Texas Baptists will have a choice between two candidates for convention president in November. Joy Fenner, Executive Director Emeritus of the Texas Baptist WMU is the announced candidate of Texas Baptists Committed, the group that has named the candidate for president of the BGCT through the stormy years of the attempted fundamentalist takeover of the convention, and since. David Lowrie, pastor of First Baptist Church of Canyon, is the “independent” candidate.
It does not appear, at first glance, that this will be particularly divisive, at least, that’s my hope. I don’t see that the supporters of one candidate will take their football and go home if they don’t win the game. Of course, any difference of opinion among Baptists can be divisive, but the differences represented by these two candidates aren’t convention busters, at least, not in my opinion.
Joy Fenner represents the current BGCT establishment, the “moderates” who essentially kept the state convention from falling into fundamentalist hands and have minimized the damage from the split when the fundamentalists formed their own convention. Her candidacy appears to be anchored to two particular posts. One is that the election of a woman, long overdue in the BGCT, would be a recognition of their contributions in church life. The other is the long standing Baptist appeal to missions, and the affinity we have as a denomination for those who have served as missionaries and in missions support. Fenner served on the international mission field in Japan, and then as WMU executive in Tennessee and Texas.
Lowrie’s candidacy is an acknowledgement that there is no longer a threat of a “takeover” of the BGCT by fundamentalists, and that it is time to move on. There may even be a hint that it is also time for Texas Baptists Committed to find a new role in the life of the state convention. His candidacy also represents a very realistic appeal to the future, and an acknowledgement that deep change is necessary in the way the convention operates. His vision of the future is in line with the post-denominational perspective. His articulation of cooperation based on “points of connection” demonstrates very realistic and practical thinking.
It’s a clear choice.
Fenner represents the BGCT establishment. She’s a Baptist Building “insider,” a very nice, personable individual with a long Baptist pedigree, a three term missionary to Japan, alumnus of East Texas Baptist University but with the obligatory connection to Baylor. She’s followed the rules by waiting her turn in line and paying her dues in order to move up through the ranks. She’s exhibited appropriate modesty (“I’ve never sought a position in my life,” though she has served as BGCT second VP) in “agreeing” to serve, and emphasized the appeal to missions and to “the value of women in Texas Baptist life.” Her candidacy says that the future of the BGCT lies in maintaining the status quo. And in spite of objections to the contrary, it is very obviously about electing a woman for the sake of adding another notch to the diversity stick.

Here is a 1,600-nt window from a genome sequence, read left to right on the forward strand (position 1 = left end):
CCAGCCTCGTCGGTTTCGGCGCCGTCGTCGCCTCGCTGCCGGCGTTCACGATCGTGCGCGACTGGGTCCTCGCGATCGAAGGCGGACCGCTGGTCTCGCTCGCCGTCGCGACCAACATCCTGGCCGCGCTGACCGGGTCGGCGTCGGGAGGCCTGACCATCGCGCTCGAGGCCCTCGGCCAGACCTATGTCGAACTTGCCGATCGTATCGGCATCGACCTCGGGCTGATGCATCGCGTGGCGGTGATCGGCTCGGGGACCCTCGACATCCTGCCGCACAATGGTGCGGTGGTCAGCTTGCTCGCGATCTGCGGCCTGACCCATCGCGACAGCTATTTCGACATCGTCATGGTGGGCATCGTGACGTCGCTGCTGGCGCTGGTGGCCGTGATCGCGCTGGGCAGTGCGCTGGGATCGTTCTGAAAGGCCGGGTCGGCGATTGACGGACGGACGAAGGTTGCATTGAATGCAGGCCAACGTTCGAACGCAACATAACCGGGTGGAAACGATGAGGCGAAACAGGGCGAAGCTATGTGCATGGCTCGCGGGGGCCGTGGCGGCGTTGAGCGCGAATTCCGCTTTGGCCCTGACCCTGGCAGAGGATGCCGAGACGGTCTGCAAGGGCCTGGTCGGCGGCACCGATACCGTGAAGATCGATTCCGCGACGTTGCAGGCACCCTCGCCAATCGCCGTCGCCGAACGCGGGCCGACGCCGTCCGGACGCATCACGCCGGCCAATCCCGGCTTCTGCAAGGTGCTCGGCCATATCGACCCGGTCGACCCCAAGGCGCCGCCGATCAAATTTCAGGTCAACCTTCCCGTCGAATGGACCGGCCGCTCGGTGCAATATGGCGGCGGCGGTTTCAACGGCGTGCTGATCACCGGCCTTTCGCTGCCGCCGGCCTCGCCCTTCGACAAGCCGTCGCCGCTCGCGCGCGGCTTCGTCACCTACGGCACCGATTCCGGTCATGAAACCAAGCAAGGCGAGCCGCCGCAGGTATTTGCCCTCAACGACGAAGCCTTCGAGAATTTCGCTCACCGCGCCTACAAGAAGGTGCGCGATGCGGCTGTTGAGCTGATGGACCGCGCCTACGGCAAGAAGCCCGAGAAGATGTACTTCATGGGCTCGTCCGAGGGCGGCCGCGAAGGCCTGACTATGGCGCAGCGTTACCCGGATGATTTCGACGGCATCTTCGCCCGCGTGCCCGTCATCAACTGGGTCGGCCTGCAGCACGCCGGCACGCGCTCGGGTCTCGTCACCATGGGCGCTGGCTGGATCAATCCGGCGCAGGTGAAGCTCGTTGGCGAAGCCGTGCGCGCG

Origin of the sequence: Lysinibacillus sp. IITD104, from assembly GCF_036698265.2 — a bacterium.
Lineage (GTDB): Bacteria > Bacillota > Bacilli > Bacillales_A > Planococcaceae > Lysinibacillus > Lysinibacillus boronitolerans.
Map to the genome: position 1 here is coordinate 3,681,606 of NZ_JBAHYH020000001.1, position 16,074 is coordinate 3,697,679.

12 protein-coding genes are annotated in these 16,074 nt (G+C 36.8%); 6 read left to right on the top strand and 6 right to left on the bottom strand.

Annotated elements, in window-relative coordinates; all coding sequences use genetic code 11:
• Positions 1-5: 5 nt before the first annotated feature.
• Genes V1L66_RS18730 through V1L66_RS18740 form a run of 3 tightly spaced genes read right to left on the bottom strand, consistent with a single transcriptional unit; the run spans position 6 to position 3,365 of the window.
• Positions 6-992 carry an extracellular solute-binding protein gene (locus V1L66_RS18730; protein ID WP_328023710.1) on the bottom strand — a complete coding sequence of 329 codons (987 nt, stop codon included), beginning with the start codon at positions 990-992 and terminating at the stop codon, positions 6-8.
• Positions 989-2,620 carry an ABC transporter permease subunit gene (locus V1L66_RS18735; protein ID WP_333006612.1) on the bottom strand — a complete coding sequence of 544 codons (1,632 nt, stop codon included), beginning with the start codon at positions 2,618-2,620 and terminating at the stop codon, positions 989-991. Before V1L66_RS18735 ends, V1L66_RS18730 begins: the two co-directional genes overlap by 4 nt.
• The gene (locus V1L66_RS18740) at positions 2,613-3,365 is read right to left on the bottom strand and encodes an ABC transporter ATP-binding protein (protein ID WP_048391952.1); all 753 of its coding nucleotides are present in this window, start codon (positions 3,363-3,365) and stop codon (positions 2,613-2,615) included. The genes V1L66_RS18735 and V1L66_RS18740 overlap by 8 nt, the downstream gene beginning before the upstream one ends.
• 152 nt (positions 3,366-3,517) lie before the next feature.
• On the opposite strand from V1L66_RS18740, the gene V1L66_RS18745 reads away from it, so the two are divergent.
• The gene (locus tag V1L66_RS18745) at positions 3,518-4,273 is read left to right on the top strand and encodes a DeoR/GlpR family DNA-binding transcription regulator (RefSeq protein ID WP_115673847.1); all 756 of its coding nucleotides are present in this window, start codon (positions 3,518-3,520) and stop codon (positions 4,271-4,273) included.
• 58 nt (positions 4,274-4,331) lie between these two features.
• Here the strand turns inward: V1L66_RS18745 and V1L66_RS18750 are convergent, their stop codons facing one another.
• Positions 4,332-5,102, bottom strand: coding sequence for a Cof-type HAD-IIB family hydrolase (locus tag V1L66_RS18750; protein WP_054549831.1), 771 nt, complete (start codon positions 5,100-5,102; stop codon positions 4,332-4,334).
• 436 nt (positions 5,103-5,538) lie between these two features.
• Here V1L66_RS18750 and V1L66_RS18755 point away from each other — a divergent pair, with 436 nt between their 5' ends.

Lowrie has a bit of a Baptist pedigree as well, particularly with regard to committees, trustee boards and officer positions. He’s a Baylor grad, which says a lot without actually having to go too deep into the issue. He’s a West Texas pastor in a prominent, well established church that’s a strong supporter of the BGCT. He’s had some service in one of the “mission” conventions in Minnesota-Wisconsin.
His candidacy says that future of the BGCT lies in “seeking points of connection with all kinds of Baptists.” It acknowledges that those in the BGCT who still want to find ways to connect and cooperate with the SBC have as rightful a place as those who don’t. It carries a hint of suggestion, though not an all out acknowledgement, that the convention is going to have to make some changes in its way of operation in order to remain vital and relevant. And it will unarguably be a referendum on the role of Texas Baptists Committed in the future BGCT.
Regardless of the outcome, the vote tally will carry a message that both the leadership of the BGCT, and Texas Baptists Committed, need to heed.